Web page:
Ministers of Agriculture of Latin America and the Caribbean meet to strengthen regional integration
Focus is on actions to reduce hunger and poverty and create greater opportunities for development
20 April 2006, Caracas – The Food and Agriculture Organization of the United Nations (FAO) will hold its 29th Regional Conference for Latin America and the Caribbean in Caracas, Venezuela, from 24 to 28 April.
Ministers of Agriculture and other high-ranking officials from 33 countries of Latin America and the Caribbean will attend. This is the second time this biennial event is being held in Venezuela. The 11th Regional Conference also met in Caracas in 1970.
The Plenary Session will be officially inaugurated at the Hotel Hilton on Wednesday 26 April at 9:00 a.m. by the President of Venezuela, Hugo Chávez Frías, and the Director-General of FAO, Jacques Diouf. The Plenary Session will be preceded by two days of work of the Technical Committee, where issues of relevance to the region will be discussed.
The meeting will examine a broad spectrum of subjects, including policies for the economic and social development of rural areas, trends and challenges in food health and safety, strengthening of regional capacity for the prevention of avian influenza, and the current situation of agriculture, forests, fisheries and food security in Latin America and the Caribbean.
The territorial dimension of development
The struggle to gain access to international markets and achieve economic stability has featured among the main priorities in the majority of Latin American countries in the last 20 years. “Unfortunately, the quest for a competitive insertion in markets undertaken by countries of the region has been associated with an increase in the already significant inequalities prevalent,” affirmed José Graziano da Silva, Assistant Director-General and Regional Representative of FAO for Latin America and the Caribbean.
A document prepared for the Conference states that “in 2004, ninety six million people, that is to say, 18.6% of Latin America’s total population, lived in extreme poverty, while the total number of the poor was estimated to be 222 million people, 42.9% of the Region’s total population”.
This situation forces the need to adopt a territorial approach to policies aimed at overcoming rural poverty. These approaches should allow a deepening of identity ties of individuals with the rural areas to which they belong.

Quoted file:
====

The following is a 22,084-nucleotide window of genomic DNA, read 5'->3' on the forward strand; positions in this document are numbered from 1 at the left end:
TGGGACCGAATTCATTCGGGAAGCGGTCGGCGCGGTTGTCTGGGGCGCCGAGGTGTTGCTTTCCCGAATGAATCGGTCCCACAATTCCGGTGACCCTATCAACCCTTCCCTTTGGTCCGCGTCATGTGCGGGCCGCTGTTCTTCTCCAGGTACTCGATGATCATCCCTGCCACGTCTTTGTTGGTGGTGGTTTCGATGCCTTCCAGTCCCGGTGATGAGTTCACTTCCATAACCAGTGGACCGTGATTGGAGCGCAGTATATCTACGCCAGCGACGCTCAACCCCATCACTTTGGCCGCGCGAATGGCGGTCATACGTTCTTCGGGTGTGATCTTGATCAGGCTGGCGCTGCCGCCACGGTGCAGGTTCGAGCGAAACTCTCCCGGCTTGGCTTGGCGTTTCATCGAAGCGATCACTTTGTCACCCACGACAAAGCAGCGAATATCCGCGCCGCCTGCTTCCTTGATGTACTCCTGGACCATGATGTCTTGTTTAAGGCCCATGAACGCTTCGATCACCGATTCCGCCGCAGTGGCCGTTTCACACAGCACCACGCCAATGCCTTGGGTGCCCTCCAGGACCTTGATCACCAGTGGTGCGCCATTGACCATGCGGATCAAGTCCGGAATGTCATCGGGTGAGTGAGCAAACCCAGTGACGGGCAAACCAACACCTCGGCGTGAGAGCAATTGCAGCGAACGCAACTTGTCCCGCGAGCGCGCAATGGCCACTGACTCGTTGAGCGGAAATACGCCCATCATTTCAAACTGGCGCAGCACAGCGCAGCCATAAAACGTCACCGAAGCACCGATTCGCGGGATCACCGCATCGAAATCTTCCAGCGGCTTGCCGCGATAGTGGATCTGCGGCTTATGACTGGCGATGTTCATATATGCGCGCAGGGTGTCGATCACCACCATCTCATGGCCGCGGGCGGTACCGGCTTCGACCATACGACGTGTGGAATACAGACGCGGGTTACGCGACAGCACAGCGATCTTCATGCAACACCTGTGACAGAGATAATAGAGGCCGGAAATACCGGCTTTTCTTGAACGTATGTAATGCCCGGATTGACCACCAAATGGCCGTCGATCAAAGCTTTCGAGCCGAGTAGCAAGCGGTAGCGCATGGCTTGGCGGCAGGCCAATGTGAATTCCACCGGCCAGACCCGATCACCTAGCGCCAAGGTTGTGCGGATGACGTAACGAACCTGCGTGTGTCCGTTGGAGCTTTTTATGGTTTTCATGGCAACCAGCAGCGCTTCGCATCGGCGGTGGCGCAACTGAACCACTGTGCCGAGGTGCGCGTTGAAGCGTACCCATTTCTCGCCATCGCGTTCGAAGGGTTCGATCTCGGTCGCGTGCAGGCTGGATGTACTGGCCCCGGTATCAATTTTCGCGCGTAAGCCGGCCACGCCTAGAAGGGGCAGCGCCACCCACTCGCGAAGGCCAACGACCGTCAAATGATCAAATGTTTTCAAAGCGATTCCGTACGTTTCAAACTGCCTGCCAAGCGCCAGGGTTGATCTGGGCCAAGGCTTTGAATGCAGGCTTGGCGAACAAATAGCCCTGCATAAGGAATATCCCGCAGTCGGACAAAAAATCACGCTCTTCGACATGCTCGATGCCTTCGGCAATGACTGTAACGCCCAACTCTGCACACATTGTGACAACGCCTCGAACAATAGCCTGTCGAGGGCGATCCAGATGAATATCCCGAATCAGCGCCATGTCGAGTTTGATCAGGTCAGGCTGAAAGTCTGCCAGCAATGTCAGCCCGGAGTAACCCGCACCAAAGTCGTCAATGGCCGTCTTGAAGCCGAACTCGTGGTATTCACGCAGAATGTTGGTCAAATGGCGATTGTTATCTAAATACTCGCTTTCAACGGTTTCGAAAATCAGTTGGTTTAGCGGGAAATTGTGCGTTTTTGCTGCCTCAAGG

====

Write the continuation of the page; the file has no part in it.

The Technical Committee will also discuss trends and challenges in food health and safety. The impacts on agricultural exports will be evaluated in a report, highlighting opportunities and challenges for small farmers from the viewpoint of Free Trade Agreements, and aiming at their better insertion in international markets.
Prevention and control of avian influenza
Even though cases of avian influenza caused by the highly pathogenic virus known as H5N1 have not as yet been detected in the region, it is of the utmost importance that the countries be prepared and possess tools to act precisely and efficiently against this transboundary threat.
Defining strategies for prevention, control and eradication of avian influenza is extremely important to avoid the disastrous consequences this illness might have in the region. According to FAO, poultry ranks as the most consumed among meats because of its quality and low cost. It is estimated that production in the continent has grown by 17% in recent years. Thus, maintaining this activity requires support actions of regional scope to safeguard health conditions and ensure high-quality food for low-income populations.
FAO activities in the region
FAO Director-General Dr Jacques Diouf will deliver an important address to the Ministers and Heads of Delegations at 10:30 on Wednesday 26 April.
At the Plenary Session, which will continue until 28 April, the Report on FAO Activities in the Region in the 2004-2005 biennium, focused on the achievement of the Millenium Development Goals, will be submitted. In this context, the “Latin America Without Hunger 2025” initiative will be discussed. The initiative emphasizes medium- and long-term structural policies to eradicate hunger from a Continent which today has the capacity to feed thrice its current population.
On Thursday 27 April, the Conference will concentrate its work on two round tables devoted to the discussion of two important issues for the region: a) problems and perspectives in the implementation of a regional agricultural common market, and b) institutional challenges faced in technological innovation.
The Regional Conference will close on Friday 28 April with the approval of the Final Report.
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Regional Office for Latin America and the Caribbean
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